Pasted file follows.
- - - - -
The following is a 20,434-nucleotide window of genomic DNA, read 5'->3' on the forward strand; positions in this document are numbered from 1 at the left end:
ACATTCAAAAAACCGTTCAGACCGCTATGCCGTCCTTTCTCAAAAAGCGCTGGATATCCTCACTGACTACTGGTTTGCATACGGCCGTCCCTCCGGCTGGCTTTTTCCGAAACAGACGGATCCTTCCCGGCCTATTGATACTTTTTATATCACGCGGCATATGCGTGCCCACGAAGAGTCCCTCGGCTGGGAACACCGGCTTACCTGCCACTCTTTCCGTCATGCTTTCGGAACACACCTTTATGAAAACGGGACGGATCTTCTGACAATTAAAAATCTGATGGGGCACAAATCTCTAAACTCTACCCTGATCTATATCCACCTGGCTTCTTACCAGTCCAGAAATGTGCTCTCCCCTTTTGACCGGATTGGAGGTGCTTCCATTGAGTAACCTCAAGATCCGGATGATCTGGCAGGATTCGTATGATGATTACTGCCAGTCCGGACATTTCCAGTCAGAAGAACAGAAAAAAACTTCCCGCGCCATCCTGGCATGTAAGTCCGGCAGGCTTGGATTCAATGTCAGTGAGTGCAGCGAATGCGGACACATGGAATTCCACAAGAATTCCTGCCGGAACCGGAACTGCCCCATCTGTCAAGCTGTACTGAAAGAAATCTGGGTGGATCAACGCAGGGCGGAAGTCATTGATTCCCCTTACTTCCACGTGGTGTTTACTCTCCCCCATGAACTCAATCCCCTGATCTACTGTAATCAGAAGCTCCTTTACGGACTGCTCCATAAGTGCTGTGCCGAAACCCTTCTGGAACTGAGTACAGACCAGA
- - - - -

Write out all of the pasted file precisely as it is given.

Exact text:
The following is a 20,434-nucleotide window of genomic DNA, read 5'->3' on the forward strand; positions in this document are numbered from 1 at the left end:
ACATTCAAAAAACCGTTCAGACCGCTATGCCGTCCTTTCTCAAAAAGCGCTGGATATCCTCACTGACTACTGGTTTGCATACGGCCGTCCCTCCGGCTGGCTTTTTCCGAAACAGACGGATCCTTCCCGGCCTATTGATACTTTTTATATCACGCGGCATATGCGTGCCCACGAAGAGTCCCTCGGCTGGGAACACCGGCTTACCTGCCACTCTTTCCGTCATGCTTTCGGAACACACCTTTATGAAAACGGGACGGATCTTCTGACAATTAAAAATCTGATGGGGCACAAATCTCTAAACTCTACCCTGATCTATATCCACCTGGCTTCTTACCAGTCCAGAAATGTGCTCTCCCCTTTTGACCGGATTGGAGGTGCTTCCATTGAGTAACCTCAAGATCCGGATGATCTGGCAGGATTCGTATGATGATTACTGCCAGTCCGGACATTTCCAGTCAGAAGAACAGAAAAAAACTTCCCGCGCCATCCTGGCATGTAAGTCCGGCAGGCTTGGATTCAATGTCAGTGAGTGCAGCGAATGCGGACACATGGAATTCCACAAGAATTCCTGCCGGAACCGGAACTGCCCCATCTGTCAAGCTGTACTGAAAGAAATCTGGGTGGATCAACGCAGGGCGGAAGTCATTGATTCCCCTTACTTCCACGTGGTGTTTACTCTCCCCCATGAACTCAATCCCCTGATCTACTGTAATCAGAAGCTCCTTTACGGACTGCTCCATAAGTGCTGTGCCGAAACCCTTCTGGAACTGAGTACAGACCAGA